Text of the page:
The Honorable Patricia D. Jehlen, Senate Chair
The Honorable Paul Brodeur, House Chair
Joint Committee on Labor and Workforce Development
State House, Boston

Dear Chair Jehlen, Chair Brodeur, and Members of the Committee,

On behalf of the cities and towns of the Commonwealth, the Massachusetts Municipal Association is writing to submit following comments on a number of bills before the Committee at today’s public hearing. We greatly appreciate the Committee’s consideration of local government’s position regarding these important issues for public employees.

Binding Arbitration
The MMA strongly opposes H. 1595, An Act relative to binding arbitration, filed by Rep. Tackey Chan. This bill would override a key provision of Proposition 2½, and allow an unaccountable, unelected arbitrator to unilaterally impose costs on cities, towns and local taxpayers. The bill would allow public safety unions to petition the Department of Labor Relations (DLR) to initiate arbitration proceedings that are final and binding on the parties and the legislative body. If passed, this bill would walk back several decades of labor relations for public safety employees in the Commonwealth.

In 1977, the legislature created the Joint Labor Management Committee (JLMC) to oversee collective bargaining negotiations between municipal police officers or firefighters and municipalities. Until that time, arbitration awards were binding on municipalities. In 1980, the voters enacted Proposition 2½ and repealed final and binding arbitration, and mediation became the means for parties to resolve disputes, but the JLMC began to accumulate a significant backlog. In 1987, the legislature enacted Chapter 589 of the Acts and Resolves of 1987, allowing the parties to invoke limited arbitration as an additional tool of dispute resolution. Decisions resulting from this process are binding upon a municipality’s executive body and the employee organization, but are subject to the approval of funding by a municipality’s legislative body (city or town council or town meeting), thus the “limited” designation. In 1990, JLMC developed a process by which parties may voluntarily agree to limited arbitration, thereby reducing the time to a settlement agreement.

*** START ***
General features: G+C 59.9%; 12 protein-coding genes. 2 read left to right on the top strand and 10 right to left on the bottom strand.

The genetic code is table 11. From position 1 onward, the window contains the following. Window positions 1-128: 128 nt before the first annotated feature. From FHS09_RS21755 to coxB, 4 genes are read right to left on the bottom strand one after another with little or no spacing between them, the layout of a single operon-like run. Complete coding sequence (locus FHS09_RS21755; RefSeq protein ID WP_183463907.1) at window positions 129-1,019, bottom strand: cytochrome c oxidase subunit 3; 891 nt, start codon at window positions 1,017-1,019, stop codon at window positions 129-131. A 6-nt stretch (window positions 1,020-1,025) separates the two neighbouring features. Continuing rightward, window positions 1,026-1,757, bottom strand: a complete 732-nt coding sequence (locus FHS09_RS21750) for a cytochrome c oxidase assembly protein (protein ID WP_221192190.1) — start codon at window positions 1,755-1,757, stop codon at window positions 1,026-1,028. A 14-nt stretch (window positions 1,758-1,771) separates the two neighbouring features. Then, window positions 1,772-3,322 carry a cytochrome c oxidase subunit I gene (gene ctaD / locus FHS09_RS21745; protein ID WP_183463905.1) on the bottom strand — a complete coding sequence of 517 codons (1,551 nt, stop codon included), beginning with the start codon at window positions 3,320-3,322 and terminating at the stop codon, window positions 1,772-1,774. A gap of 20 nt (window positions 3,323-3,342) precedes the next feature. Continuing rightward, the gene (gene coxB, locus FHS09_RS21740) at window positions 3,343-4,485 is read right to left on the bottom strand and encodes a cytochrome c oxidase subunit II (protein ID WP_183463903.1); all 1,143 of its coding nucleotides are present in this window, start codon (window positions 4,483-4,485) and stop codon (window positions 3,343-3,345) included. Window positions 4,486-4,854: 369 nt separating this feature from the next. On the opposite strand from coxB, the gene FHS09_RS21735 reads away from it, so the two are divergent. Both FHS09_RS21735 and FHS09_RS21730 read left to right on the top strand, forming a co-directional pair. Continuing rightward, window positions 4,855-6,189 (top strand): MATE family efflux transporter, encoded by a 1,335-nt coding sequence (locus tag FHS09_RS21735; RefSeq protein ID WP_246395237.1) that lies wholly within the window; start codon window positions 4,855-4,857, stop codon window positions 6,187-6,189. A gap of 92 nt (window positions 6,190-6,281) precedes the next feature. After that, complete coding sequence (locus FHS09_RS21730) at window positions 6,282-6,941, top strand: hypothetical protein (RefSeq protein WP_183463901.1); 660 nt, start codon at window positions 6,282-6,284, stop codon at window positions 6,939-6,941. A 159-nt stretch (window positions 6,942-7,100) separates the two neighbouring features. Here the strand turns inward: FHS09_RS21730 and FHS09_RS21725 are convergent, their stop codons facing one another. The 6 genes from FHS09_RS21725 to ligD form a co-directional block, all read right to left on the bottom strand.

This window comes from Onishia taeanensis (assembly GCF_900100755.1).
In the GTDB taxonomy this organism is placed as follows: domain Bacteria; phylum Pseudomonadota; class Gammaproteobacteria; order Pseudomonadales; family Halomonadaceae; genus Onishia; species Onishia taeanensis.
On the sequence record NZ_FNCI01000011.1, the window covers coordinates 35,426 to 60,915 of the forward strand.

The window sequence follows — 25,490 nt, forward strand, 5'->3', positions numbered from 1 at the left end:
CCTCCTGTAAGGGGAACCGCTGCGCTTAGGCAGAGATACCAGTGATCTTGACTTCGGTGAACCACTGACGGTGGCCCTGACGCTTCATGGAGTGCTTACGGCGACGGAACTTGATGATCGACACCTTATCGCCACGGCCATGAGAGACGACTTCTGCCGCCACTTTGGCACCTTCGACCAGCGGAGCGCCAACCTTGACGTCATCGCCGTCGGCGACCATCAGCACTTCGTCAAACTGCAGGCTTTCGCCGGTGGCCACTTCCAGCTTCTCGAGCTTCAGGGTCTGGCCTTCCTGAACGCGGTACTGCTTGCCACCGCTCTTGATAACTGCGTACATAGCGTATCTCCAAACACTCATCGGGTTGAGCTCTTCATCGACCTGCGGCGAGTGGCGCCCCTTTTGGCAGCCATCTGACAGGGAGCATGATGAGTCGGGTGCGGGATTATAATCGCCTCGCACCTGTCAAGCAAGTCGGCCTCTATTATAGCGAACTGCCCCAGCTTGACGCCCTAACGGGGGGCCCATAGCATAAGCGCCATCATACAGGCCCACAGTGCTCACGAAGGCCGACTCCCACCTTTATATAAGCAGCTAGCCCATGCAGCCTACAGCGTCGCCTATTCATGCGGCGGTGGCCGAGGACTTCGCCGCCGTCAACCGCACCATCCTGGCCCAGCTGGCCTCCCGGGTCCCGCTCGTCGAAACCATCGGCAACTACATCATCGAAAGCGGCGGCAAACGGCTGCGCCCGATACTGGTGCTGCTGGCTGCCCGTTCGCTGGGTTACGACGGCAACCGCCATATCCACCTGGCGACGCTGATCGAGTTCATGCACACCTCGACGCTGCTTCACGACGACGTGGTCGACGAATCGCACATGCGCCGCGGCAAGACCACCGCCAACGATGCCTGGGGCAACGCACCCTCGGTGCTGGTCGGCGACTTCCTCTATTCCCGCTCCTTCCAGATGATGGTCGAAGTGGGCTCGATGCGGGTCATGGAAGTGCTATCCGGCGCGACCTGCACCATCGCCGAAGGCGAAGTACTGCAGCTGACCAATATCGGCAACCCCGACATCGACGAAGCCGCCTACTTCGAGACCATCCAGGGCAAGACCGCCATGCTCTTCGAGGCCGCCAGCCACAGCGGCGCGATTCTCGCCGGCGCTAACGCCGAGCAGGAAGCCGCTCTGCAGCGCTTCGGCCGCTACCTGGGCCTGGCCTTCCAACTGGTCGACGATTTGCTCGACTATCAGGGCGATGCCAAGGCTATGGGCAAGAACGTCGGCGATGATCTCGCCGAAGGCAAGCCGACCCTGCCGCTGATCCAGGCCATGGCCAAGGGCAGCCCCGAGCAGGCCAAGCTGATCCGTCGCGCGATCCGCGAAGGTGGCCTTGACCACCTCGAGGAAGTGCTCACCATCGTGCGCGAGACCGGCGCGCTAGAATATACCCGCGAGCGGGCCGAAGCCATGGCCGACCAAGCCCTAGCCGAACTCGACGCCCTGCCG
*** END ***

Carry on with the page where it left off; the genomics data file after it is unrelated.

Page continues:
In addition to limited arbitration and voluntary limited arbitration, the JLMC uses a variety of dispute resolution methods. Often, JLMC members assist in mediations and in many cases, mediation alone will resolve a dispute. The JLMC and the dispute resolution processes that were put in place decades ago were passed to facilitate resolution of disputes more expeditiously and before they reach arbitration. Removing the resolution of disputes from JLMC, a body that is intimately familiar with public safety collective bargaining and the parties involved, would be a major step backwards. Even worse, it would be a grave mistake to allow unaccountable arbitrators to impose costly and even unaffordable contract awards on local taxpayers, with no ability to debate and decide at the local level. This would also create an incentive for the employee representatives to maximize the number of issues in dispute during negotiations in order to encourage impasses. We ask that this bill not be reported out of committee.

Employer Use of Credit Reports
The MMA respectfully requests that your Committee amend H. 1659, An Act regulating the use of credit reports by employers, to exempt municipal employers from its provisions. This bill would prohibit an employer or potential employer from using a credit report in connection with an employment purpose, or requiring an employee or applicant to answer a question about the contents of a consumer report. The bill would also exempt certain groups from its provisions, including situations where federal law intervenes, the employee or applicant applies for or holds an executive or managerial position at a financial institution or applies for or holds a position that requires national security clearance, or the employee or applicant applies for or holds a position involving significant financial responsibility to the employer involving funds or assets valued at $10,000 or more. Whereas municipal employees and municipal officials handle public funds, equipment and property, they should also be exempt from the bill’s provisions. Municipal employers are in the unique position of hiring and managing employees who handle public money and property. Ensuring the proper handling of these funds is a top priority for taxpayers, and thus municipalities should be exempted from H. 1659.

If you have any questions or need additional information, please do not hesitate to have your office contact me or MMA Senior Legislative Analyst Lisa Adams at 617-426-7272 at any time.

Thank you very much for your consideration of these important taxpayer concerns.

Sincerely,

Geoffrey C. Beckwith
Executive Director & CEO